Sunday, 7 February 2016

How To Take The Best Photos In Winter.

Natural light is the best companion for pretty photos, but in winter, with the shorter days it's a bit like gold dust. Especially if you have a full time job, my soul bleeds for you a little bit. The shortest day of the year has passed, so we're technically through the worst of it, but it's still pretty abysmal out there. I've improved my photography a lot over the last few months, and I thought I'd give you my best tips for these easy breezy, light and airy photos.


Chase the light.

Probably the most common sense tip out there, but it's one that you should follow. Find the lightest, brightest room and run with it. I personally use my big bedroom window as my main light source, as I find it bright enough and I take photos at a similar time of day, but I have found that the brightest area is near my patio window. Work with what you've got. Perch right under than window if you have to.

Overcast days are your new BFF.

While some people adore the bright sunny days to take photos, I find them too wishy washy. My photos never seem to look even and they love to cast shadows. When the sun is behind the clouds, the photographer within me comes out to play. Shadows are a lot more limited and I just prefer how everything looks. The photo above was taken on a day I don't think I saw the sun. 

Get to know your camera and it's exposure settings.

ISO, Aperture, and Shutter Speed are words you need to get a little familiar with if you own a big fancy camera. If you use your phone, then understand it's features inside and out. There's no excuses here. If you want a lovely image, then the camera needs to do the bulk of the work and you need to do your research. Editing can only do so much. Ideally you want a low ISO (too high and it goes grainy), a fast shutter speed, especially if you're without a tripod to steady the camera, and an aperture that lets in enough light. Cameras nowadays usually give you a preview image, but ultimately mess around with them until you like the image.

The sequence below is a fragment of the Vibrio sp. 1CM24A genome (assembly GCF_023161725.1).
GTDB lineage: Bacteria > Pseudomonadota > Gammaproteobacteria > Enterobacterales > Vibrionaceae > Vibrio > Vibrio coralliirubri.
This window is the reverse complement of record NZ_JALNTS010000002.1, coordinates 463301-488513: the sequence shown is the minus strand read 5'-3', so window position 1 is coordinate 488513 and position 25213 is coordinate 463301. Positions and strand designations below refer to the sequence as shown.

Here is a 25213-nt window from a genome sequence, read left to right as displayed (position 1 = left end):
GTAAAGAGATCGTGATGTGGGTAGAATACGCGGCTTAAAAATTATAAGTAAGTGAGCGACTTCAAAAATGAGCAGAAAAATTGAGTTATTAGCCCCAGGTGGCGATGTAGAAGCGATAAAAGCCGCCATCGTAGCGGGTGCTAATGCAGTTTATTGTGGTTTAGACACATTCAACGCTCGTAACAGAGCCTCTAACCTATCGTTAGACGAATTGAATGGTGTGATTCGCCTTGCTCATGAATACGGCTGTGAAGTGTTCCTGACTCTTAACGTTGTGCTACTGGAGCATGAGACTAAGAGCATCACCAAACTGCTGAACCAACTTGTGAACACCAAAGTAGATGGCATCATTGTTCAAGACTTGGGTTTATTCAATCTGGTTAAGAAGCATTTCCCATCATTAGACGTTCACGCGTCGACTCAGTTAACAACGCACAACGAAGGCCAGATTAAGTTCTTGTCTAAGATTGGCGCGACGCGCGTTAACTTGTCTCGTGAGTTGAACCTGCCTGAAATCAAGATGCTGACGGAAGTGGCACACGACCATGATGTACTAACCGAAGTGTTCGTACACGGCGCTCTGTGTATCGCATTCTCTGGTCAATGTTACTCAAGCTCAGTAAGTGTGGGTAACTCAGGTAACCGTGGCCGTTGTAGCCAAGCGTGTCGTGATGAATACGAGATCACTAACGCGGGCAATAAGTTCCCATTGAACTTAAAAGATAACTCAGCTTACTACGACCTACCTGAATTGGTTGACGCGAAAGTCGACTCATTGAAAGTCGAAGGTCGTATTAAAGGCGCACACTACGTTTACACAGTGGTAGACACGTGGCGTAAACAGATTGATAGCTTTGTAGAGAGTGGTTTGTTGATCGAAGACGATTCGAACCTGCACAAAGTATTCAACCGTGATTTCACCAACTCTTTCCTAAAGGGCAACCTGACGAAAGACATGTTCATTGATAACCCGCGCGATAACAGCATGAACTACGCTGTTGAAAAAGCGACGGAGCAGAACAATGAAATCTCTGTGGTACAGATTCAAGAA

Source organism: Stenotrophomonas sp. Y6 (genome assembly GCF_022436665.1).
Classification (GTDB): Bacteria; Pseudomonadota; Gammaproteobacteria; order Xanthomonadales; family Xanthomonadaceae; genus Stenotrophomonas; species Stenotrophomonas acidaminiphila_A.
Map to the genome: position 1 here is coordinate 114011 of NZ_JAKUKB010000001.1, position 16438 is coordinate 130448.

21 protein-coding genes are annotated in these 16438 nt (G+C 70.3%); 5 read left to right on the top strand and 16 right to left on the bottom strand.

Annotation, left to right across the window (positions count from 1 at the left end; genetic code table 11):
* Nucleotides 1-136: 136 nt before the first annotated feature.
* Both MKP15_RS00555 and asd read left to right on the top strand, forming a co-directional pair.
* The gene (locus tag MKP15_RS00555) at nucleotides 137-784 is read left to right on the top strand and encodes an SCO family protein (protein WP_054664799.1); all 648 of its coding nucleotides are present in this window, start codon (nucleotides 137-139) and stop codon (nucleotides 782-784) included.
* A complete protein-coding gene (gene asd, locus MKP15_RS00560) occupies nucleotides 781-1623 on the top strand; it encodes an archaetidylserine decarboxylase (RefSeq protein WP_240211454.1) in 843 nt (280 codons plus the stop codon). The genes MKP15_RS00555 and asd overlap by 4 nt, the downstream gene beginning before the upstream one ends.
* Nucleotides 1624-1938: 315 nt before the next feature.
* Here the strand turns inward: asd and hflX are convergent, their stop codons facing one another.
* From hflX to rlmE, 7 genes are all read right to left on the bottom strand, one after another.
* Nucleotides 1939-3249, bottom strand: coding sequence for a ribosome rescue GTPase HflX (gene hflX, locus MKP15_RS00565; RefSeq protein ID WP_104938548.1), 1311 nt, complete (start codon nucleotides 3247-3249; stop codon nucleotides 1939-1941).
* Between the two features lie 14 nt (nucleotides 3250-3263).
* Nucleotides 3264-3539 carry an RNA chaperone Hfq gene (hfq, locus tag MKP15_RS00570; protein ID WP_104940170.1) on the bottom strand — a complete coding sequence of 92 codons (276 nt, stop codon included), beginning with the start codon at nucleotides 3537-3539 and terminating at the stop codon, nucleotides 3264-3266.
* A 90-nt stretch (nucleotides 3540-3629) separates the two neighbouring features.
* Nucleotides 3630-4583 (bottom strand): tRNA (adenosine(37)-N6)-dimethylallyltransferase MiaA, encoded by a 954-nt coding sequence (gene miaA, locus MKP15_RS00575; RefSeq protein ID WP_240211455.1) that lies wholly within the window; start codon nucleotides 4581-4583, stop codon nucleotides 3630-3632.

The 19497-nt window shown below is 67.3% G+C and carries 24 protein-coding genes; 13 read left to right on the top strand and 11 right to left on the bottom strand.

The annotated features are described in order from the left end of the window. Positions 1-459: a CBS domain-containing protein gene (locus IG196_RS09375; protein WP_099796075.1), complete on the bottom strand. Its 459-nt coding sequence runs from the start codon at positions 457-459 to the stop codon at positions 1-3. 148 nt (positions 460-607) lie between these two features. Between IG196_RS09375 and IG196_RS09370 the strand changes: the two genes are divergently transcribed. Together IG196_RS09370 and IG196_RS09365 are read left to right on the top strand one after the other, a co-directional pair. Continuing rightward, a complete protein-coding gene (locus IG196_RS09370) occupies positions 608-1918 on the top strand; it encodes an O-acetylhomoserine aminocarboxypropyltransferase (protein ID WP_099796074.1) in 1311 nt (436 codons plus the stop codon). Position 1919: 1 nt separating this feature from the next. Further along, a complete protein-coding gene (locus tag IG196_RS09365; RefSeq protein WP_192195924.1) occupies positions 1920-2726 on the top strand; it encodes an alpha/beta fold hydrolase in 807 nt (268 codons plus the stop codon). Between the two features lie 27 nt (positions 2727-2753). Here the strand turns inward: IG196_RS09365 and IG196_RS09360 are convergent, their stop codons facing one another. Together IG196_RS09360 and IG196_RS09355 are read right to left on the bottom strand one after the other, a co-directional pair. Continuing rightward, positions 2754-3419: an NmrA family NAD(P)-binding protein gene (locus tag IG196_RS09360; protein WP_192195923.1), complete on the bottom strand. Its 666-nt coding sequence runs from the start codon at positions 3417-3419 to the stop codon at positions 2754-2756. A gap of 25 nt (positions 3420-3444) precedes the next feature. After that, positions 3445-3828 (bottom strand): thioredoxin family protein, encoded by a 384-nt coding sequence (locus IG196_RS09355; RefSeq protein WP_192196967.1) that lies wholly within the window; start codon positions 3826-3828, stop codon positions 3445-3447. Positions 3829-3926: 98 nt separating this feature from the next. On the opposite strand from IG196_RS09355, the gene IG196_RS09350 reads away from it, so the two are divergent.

Edit.

Contrary to popular belief, Photoshop is not the be all and end all. I use Photoscape and I find it does the job well. There's also PicMonkey and iPiccy which aren't too shabby either. Upping the brightness levels here is key, I find upping the exposure levels washes all my hard work out, whereas with the brightness and contrast tool, they merely enhance it. Colour curves is another one to play around with. It's a graph that you pretty much manipulate, and probably the source of all my fun when I edit. Fake the brightness, if the brightness just ain't there.


Use Bright Surfaces/Reflectors.

I use a white table to take most of my photos on and if things look a little too drab, I whip out my homemade reflector (more on that in a post to come). If that bad boy has to come out, then you know things are pretty desperate. Now black surfaces aren't going to help on these dark days, white and bright is what you really want to look for.

I hope I've helped your winter photography woes a little here. Do you have any other tips?

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© Jodie Loue

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